Stephen Olson speaks on US midterm election result implication on trade at FCC HK event
Published 07 December 2018
Hinrich Foundation Research Fellow Stephen Olson spoke about the trade implications arising from the 2018 US midterm election and trade war ceasefire agreement reached between the US and China at an event organized by the Foreign Correspondents’ Club in Hong Kong on December 4, 2018.
The event, titled “U.S. politics following the midterm elections”, saw experts from both sides of the aisle, all with US government experience, distilling the fallout from the US midterm elections that took place on November 6, 2018. The panel looked at the lessons from the election and assessed the impact of the midterm elections on US trade policy.
Research Fellow Stephen Olson focused on the trade and economic implications from the midterm election. Olson was of the view that Democrats will have more leverage to force greater degree of consultation and greater role for Congress in the conduct of trade policies.
“The prospects of passage of NAFTA has become extremely more complicated,” said Olson. He also pointed out that the US midterm result will not have any effect on the strong trade stance taken by the current administration in dealing with China. “If you look at some of the strongest kind of China trade hawk voices in the United States, they have been Democrats. So, no one in Beijing should breathe a sigh of relief as a result of the midterm election,” Olson said.
On the 90 days ceasefire between US and China, Olson explained that the trade issues between the two countries cannot be meaningfully addressed or resolved in a 90-day period. However, they can reach a symbolic, or a superficial agreement that would allow the President to announce the trade war is over and they won.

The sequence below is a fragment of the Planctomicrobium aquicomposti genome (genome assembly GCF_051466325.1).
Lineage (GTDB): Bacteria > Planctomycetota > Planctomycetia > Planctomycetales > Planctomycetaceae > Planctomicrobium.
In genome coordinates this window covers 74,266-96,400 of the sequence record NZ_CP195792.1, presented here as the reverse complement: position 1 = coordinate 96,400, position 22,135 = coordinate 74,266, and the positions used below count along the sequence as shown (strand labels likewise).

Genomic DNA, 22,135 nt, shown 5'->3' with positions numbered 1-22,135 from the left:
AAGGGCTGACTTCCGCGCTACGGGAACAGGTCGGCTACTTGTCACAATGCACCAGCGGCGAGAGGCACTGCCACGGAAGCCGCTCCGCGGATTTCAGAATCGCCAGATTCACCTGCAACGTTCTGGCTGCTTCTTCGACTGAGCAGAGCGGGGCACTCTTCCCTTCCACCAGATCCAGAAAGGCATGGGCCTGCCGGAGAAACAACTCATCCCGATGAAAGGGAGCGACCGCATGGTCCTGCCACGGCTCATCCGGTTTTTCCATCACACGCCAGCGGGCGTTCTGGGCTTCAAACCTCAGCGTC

“Heading towards 2020 US election, the real wild card is how things are going to play with US-China on trade,” added Olson.
Following the panel discussion, the event opened up for a lively Q&A from the attendees. On the truce agreement between the US and China, Olson said that both the countries realized that it “made no sense” in continuing to escalate the fight as the potential costs were starting to get into the red zone and it was the right time to reduce the temperature or at least take a “deep breath”.
The panelists at the event included:
- Nancy Hernreich Bowen, Senior Advisor, Teneo
- Stephen Olson, Research Fellow, Hinrich Foundation
- Frank Lavin, CEO and founder, Export Now
For more insight on US-China trade relations, read Stephen Olson’s latest thought leadership article “The real challenge for US and China relations".